In a paper originally published last October and accepted to the International Conference on Learning Representations (ICLR) 2020, researchers affiliated with Google and the University College London propose an AI model that enables control of speech characteristics like pitch, emotion, and speaking rate with as little as 30 minutes of data.

The work has obvious commercial implications. Brand voices such as Progressive’s Flo (played by comedian Stephanie Courtney) are often pulled in for pick-ups — sessions to address mistakes, changes, or additions in voiceover scripts — long after a recording finishes. AI-assisted voice correction could eliminate the need for these, saving time and money on the part of the actors’ employers.

A previous study investigated the use of so-called style tokens (which represented different categories of emotion) to control speech affect. The method achieved good results with only 5% of labeled data, but it couldn’t handle speech samples with varying prosody (i.e., intonation, tone, stress, and rhythm) and fixed emotion. The work from Google and the University of College London addresses this limitation.

The researchers trained the system for 300,000 steps across 32 of Google’s custom-designed tensor processing units (TPUs), a scale of compute exceeding that used in previous work. They report that using 30 minutes of labeled data allowed for a “significant degree” of control over speech rate, valence, and arousal, and that affect accuracy didn’t degrade noticeably with at least 10% of labeled data. The researchers said that just 3 minutes of data allowed for control of speech rate and extrapolation outside data seen during training — a result the researchers claim beat out state-of-the-art baselines.

The researchers’ system taps a trained generative model that can synthesize acoustic features from text. Similar to Google’s Tacotron 2, a text-to-speech (TTS) system that generates natural-sounding speech from raw transcripts, the new system can produce visual representations of frequencies called spectrograms by training a second model such as DeepMind’s WaveNet to act as a vocoder, a voice codec that analyzes and synthesizes voice data. (This system uses WaveRNN.)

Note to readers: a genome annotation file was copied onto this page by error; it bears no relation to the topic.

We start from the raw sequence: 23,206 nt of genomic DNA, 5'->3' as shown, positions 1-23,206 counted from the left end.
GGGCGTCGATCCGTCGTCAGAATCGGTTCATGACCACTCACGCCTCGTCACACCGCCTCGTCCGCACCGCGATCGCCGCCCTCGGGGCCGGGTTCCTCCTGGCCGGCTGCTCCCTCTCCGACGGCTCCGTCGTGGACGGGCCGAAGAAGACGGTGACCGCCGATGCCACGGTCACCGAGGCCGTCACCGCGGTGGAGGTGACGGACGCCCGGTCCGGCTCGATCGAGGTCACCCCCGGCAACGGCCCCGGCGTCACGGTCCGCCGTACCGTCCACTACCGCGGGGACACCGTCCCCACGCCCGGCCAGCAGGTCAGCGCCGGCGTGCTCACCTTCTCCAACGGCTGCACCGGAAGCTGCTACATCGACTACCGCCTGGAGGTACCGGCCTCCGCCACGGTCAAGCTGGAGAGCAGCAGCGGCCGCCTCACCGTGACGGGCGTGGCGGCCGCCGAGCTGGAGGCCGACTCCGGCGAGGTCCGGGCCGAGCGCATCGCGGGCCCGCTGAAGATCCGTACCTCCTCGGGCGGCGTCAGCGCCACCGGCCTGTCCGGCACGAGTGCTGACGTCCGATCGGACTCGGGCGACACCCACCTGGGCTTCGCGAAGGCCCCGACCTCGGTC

An annotated data set comprising 72,405 roughly 5-second recordings from 40 English speakers, amounting to 45 hours of audio, was used to train the system. The speakers, all of whom were trained voice actors, were prompted to read text snippets with varying levels of valence (emotions like sadness or happiness) and arousal (excitement or energy). From these sessions, the researchers obtained six possible affective states, which they modeled and use as labels along with labels for speaking rate (here defined as the number of syllables per second in each utterance).

Here’s one of the voices the system modified (which sounds not unlike the default Google Assistant voice, interestingly) to have high arousal and an “angry” valence:

And here’s that same voice with high arousal and a “happy” valence:

And low arousal and sad valence:

 

The study’s coauthors acknowledge that the work might raise ethical concerns because it could be misused for misinformation or to commit fraud. Indeed, deepfakes — media that takes a person in an existing image, audio recording, or video and replaces them with someone else’s likeness using AI — are multiplying quickly, and have already been used to defraud a major energy producer. In tandem with tools like Resemble, Baidu’s Deep Voice, and Lyrebird, which need only seconds to minutes of audio samples to clone someone’s voice, it’s not difficult to imagine how this new system might add fuel to the fire.

But the coauthors also assert that in this case, since the focus of this work is on improved prosody with potential benefits to human-computer interfaces, the benefits likely outweigh the risks. “We … urge the research community to take seriously the potential for misuse both of this work and broader advances in TTS,” they wrote.